"It was tore here and tore there," he said, "just like me."

He named it Indy. It's still at his home near Idaho Springs, Colo.

He finished the run on election day, going from Washington Square through Times Square and on to City Hall.

He really didn't depict any stretch of his journey as worse than another.

His favorite, however, he picked out easily.

"In Steamboat Springs (Colo.), where there were a bunch of kids," Ulrich said. "There were a few reasons: one was the kids, the other being in my home state and third was altitude where I felt very comfortable. It was a stellar evening, and that night I ran 67 miles."

Ulrich ran 40 percent of the time at night and averaged about 4 to 4½ hours of sleep.

He ate normal food, along with muscle milk mixed with whole milk and a multi-day vitamin.

He went through 30 pairs of shoes.

The trek was the most ridiculous of many ridiculous, amazing things Ulrich has accomplished, and he's not done yet.

He turns 60 on July 4. His birthday present to himself includes doing the Badwater Ultramarathon - for the 16th time - which is a run that begins at Badwater, Death Valley, the lowest elevation point in the Western Hemisphere at 280 feet below sea level, to the Mount Whitney Portals at 8,300 feet above sea level. He'll follow that with the Alps Trilogy, where he'll climb the Matterhorn and the Eiger. He's already done Mont Blanc.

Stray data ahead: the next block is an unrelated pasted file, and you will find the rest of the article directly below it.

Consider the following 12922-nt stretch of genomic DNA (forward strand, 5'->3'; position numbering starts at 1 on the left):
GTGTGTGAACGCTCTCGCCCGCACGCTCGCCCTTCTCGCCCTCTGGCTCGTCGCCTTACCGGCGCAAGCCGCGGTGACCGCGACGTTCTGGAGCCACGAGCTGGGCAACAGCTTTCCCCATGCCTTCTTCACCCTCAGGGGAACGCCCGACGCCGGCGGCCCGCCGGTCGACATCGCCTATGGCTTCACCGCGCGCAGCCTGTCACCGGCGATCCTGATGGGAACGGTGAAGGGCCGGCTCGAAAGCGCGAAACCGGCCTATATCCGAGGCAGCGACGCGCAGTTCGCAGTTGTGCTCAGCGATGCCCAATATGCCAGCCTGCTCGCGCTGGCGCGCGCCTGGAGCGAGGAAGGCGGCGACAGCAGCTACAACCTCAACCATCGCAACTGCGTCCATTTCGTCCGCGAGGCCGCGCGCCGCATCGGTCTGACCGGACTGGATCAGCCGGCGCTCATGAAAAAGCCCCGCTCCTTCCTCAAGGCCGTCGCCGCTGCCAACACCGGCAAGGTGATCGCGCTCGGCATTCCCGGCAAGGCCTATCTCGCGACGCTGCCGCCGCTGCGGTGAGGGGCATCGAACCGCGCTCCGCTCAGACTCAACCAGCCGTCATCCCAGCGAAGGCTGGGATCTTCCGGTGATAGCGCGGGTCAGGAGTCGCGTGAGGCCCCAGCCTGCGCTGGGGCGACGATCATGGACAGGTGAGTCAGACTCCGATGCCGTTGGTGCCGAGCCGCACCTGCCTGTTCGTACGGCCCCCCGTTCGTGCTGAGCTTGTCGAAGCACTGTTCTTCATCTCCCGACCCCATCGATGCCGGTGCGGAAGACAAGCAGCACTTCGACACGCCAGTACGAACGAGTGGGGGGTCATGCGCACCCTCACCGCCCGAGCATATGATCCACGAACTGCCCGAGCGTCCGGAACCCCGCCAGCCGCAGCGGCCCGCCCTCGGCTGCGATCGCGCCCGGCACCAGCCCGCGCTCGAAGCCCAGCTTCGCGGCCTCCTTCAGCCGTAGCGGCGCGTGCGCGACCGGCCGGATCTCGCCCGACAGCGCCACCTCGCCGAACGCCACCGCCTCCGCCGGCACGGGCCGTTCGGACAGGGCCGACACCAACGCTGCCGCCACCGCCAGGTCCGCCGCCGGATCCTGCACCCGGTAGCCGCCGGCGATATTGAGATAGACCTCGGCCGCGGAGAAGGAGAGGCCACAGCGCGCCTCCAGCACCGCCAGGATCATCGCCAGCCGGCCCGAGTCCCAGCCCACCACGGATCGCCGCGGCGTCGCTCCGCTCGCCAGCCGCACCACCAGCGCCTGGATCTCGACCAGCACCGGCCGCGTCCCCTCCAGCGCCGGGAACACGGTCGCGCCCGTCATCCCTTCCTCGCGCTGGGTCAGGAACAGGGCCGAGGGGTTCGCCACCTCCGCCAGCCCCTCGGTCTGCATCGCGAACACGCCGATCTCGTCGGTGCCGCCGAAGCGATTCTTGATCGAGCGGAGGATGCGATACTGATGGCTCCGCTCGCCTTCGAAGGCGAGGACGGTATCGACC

Except for the nightmares the first few days, he didn't hallucinate during his journey across the U.S.; he mostly listened to music and talked to his crew. But he has seen things during Badwater.

"I've seen 747s pull up beside me while running in Death Valley," Ulrich said. "People were looking out the windows and waving."

He invented his own version of the Badwater, where he carries his own food and gear and runs the course twice out and twice back (586 miles).

He's climbed each of the seven summits, including Mount Everest, on his first attempts.

He's done 121 ultramarathons, which average more than 100 miles each. He's crossed Death Valley 22 times.

Did I mention we all ran 4 miles Monday?

The list of accomplishments seems endless, like his stamina. But none of it has gone to Ulrich's head. Meeting him in Winona, it would have been tough to point him out. He was just another one of the group, a smile always on his face.